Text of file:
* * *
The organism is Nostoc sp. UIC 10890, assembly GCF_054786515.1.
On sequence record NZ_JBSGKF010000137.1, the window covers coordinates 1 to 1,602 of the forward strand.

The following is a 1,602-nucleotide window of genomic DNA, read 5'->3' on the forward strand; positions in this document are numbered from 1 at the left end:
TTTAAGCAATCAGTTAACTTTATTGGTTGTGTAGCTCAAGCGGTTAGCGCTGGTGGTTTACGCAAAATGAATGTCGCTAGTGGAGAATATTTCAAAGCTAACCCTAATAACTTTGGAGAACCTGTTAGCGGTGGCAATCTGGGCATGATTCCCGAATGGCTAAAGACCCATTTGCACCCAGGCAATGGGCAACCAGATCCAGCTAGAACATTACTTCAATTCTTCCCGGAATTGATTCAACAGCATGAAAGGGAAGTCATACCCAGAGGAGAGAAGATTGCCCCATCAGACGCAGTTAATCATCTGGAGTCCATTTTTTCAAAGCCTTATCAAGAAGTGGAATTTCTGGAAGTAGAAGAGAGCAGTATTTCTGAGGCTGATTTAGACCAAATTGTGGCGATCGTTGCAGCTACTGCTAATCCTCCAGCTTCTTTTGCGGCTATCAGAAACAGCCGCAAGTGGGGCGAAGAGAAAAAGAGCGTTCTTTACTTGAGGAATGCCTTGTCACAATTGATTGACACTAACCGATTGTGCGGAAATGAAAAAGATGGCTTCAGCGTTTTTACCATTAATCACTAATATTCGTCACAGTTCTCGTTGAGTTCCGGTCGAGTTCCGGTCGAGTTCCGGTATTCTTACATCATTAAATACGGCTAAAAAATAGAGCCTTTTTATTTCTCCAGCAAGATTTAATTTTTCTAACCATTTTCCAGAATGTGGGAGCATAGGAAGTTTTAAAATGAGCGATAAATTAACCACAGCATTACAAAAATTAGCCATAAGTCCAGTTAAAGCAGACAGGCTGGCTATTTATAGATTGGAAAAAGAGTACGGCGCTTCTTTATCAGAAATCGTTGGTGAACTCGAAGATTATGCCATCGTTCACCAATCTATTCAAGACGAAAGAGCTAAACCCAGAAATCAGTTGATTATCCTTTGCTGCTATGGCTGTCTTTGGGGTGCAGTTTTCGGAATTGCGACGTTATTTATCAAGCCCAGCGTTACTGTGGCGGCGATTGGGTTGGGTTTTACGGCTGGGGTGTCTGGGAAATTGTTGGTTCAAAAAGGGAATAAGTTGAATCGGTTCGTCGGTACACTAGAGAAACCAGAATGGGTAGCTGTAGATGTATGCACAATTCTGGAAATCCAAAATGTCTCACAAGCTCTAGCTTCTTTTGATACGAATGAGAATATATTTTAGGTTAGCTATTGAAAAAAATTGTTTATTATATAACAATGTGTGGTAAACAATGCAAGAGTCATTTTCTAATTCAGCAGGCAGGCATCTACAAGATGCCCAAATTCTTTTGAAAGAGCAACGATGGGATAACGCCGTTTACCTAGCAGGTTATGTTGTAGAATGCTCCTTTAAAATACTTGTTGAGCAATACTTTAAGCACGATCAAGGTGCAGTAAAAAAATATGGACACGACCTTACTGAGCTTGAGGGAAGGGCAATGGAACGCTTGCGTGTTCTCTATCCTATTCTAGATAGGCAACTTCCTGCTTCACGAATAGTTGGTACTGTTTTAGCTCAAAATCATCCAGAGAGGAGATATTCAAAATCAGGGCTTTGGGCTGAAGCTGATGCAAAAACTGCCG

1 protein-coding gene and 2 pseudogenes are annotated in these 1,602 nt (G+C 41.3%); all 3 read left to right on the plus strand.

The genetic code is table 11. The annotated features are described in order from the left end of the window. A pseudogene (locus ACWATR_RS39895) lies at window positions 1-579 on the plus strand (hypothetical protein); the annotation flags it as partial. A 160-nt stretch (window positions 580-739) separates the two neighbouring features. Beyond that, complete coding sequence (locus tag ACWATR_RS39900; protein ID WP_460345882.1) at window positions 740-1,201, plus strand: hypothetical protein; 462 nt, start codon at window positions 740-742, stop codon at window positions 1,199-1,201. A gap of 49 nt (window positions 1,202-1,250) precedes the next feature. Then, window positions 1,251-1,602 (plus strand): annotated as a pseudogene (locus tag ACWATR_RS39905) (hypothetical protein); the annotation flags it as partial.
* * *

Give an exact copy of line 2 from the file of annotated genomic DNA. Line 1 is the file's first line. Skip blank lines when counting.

On sequence record NZ_JBSGKF010000137.1, the window covers coordinates 1 to 1,602 of the forward strand.